The California Court of Appeal, Second Appellate District, recently applied an automobile exclusion in a homeowner’s policy to preclude coverage following the death of a minor struck by an automobile, even though there were other alleged independent causes of the injury. In so holding, the court reasoned that the injury would not have occurred in the absence of the automobile.
According to the October 1, 2013 opinion in Farmers Ins. Exch. v. Superior Court, Bautista was insured under a homeowner’s policy of insurance issued by Farmers Insurance Exchange (“FIE”). Bautista was sued in connection with the death of his granddaughter, who was struck by Bautista’s truck. In the complaint, a cause of action for negligence in the operation of the vehicle was asserted against Bautista. A second cause of action for negligent supervision was asserted against Bautista’s wife for failing to properly supervise Bautista’s granddaughter. FIE filed a declaratory judgment action seeking a determination regarding whether the automobile exclusion in Bautista’s homeowner’s policy applied to preclude coverage for the loss.
Bautista argued that the causes of action pled in the complaint were independent proximate causes of the injury; and therefore, because the homeowner’s policy provided coverage for negligent supervision, the automobile exclusion did not apply. The court recognized two lines of cases addressing whether an automobile exclusion applies when there are independent proximate causes of the injury. Where the injury would have occurred regardless of the automobile, courts do not enforce the automobile exclusion. (See, State Farm Mut. Auto. Ins. Co. v. Partridge (1973) 10 Cal.3d 94 and State Farm Fire & Cas. Co. v. Kohl (1982) 131 Cal.App.3d 1031.) However, where the negligence exposed the injured party to injury involving an automobile, the exclusion applies. (See, National American Ins. Co. v. Coburn (1989) 209 Cal.App.3d 914 and Safeco Ins. Co. v. Gilstrap (1983) 141 Cal.App.3d 524.)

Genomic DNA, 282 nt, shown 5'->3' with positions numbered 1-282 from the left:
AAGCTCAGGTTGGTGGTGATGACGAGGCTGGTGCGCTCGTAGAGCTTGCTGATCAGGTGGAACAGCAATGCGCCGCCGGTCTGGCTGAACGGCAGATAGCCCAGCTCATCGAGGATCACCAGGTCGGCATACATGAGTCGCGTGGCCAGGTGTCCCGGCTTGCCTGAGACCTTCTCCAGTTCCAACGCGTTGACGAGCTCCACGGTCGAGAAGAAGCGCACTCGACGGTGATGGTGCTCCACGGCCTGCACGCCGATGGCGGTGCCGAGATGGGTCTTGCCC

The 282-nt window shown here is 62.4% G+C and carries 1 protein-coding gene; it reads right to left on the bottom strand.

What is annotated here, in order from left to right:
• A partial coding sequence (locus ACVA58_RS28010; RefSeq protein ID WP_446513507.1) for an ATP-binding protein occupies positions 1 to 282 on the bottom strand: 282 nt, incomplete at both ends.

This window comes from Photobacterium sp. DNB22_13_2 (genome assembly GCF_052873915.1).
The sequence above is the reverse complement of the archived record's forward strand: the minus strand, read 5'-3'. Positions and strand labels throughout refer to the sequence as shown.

The Court held the automobile exclusion precluded coverage in this case because the automobile played an active role in causing the injury. The Court reasoned that the alleged negligent supervision of the decedent by Bautista’s wife was only negligent because it exposed the decedent to the danger of negligent automobile use. Had her failure to supervise the decedent occurred at any other time, it would not have exposed the decedent to the injury actually suffered.
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The opinion in Farmers Ins. Exchange v. Superior Court (2013) 2013 Cal.App. LEXIS 864, 13 C.D.O.S. 11879, is not final. It may be withdrawn from publication, modified on rehearing, or review may be granted by the California Supreme Court. These events would render the opinion unavailable for use as legal authority in California state courts.